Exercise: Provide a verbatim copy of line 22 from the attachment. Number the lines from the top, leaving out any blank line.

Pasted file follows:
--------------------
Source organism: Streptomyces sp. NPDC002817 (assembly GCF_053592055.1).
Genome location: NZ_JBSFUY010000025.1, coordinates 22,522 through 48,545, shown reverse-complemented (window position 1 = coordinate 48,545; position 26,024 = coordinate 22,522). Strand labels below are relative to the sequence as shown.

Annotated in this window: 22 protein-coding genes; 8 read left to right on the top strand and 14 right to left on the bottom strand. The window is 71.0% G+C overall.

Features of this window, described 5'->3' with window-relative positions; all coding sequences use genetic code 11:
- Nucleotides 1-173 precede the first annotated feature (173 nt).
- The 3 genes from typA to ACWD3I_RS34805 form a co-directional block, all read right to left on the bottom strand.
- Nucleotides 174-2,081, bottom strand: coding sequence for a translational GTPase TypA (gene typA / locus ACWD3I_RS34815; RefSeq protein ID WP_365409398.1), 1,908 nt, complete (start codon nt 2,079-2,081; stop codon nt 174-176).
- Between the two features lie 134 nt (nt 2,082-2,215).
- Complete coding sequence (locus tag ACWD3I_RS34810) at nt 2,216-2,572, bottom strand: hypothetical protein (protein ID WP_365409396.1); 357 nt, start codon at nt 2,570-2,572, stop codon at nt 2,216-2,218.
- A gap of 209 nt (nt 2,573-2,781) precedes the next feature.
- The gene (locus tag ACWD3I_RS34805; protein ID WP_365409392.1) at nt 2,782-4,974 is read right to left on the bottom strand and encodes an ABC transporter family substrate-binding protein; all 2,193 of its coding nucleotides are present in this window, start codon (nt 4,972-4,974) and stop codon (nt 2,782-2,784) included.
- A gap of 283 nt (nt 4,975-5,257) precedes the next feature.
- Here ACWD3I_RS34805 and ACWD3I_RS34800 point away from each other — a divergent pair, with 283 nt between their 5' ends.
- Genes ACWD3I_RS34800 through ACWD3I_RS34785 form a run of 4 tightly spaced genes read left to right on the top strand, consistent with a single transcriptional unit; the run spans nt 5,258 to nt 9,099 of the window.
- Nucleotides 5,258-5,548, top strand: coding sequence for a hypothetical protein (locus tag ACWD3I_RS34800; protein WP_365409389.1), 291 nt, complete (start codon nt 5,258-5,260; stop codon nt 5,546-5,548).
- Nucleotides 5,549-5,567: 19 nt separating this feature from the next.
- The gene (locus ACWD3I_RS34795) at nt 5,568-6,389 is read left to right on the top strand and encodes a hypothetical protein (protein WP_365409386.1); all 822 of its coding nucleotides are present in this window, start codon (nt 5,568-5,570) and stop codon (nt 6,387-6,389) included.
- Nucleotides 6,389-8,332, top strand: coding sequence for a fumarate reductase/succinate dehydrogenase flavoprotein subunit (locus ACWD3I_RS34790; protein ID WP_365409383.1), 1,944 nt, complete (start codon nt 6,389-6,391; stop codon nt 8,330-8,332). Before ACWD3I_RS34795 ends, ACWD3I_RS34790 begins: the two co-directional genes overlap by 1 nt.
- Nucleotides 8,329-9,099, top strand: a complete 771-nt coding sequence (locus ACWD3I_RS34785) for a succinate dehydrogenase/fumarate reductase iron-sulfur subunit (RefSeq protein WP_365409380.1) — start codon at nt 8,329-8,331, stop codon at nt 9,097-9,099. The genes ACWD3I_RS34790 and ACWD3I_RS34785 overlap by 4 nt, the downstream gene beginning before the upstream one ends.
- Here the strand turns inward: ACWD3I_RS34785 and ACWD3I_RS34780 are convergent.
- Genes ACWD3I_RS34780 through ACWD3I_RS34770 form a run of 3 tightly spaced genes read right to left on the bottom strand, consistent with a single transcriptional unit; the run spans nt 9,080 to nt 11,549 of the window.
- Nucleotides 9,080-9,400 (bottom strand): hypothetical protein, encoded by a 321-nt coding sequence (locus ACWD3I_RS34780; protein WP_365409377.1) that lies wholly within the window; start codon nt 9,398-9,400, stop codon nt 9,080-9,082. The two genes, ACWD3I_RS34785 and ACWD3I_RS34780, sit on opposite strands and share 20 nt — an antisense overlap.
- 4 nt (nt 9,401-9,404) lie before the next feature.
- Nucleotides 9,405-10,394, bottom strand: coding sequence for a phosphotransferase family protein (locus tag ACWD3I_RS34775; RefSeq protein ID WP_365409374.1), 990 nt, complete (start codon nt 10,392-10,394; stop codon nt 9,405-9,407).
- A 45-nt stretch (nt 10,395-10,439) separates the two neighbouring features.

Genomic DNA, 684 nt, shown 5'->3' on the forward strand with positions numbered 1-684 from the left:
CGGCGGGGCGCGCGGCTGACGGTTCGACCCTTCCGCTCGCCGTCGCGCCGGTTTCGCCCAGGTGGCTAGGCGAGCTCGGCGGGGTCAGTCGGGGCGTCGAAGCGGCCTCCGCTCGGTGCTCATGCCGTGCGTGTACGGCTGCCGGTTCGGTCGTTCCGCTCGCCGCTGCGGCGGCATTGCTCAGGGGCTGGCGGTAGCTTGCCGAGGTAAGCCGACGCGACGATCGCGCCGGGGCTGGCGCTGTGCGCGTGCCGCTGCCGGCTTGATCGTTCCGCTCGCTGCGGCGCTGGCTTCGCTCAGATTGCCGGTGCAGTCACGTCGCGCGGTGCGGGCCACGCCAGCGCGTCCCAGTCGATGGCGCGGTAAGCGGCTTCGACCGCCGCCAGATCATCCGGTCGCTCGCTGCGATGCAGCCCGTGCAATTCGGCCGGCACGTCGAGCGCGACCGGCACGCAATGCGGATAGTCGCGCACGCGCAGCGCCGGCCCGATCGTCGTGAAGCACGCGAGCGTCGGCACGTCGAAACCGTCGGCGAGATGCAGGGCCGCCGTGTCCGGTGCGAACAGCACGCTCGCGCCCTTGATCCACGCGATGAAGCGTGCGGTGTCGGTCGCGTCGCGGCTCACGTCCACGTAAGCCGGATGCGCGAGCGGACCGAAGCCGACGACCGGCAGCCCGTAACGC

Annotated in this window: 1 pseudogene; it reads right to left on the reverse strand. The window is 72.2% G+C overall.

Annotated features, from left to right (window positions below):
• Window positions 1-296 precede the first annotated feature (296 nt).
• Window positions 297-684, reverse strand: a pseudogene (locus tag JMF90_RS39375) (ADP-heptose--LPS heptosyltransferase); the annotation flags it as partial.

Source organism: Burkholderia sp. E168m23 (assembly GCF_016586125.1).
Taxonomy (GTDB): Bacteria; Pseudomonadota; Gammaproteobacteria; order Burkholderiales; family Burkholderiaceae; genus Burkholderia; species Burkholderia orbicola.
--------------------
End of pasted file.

- Nucleotides 9,080-9,400 (bottom strand): hypothetical protein, encoded by a 321-nt coding sequence (locus ACWD3I_RS34780; protein WP_365409377.1) that lies wholly within the window; start codon nt 9,398-9,400, stop codon nt 9,080-9,082. The two genes, ACWD3I_RS34785 and ACWD3I_RS34780, sit on opposite strands and share 20 nt — an antisense overlap.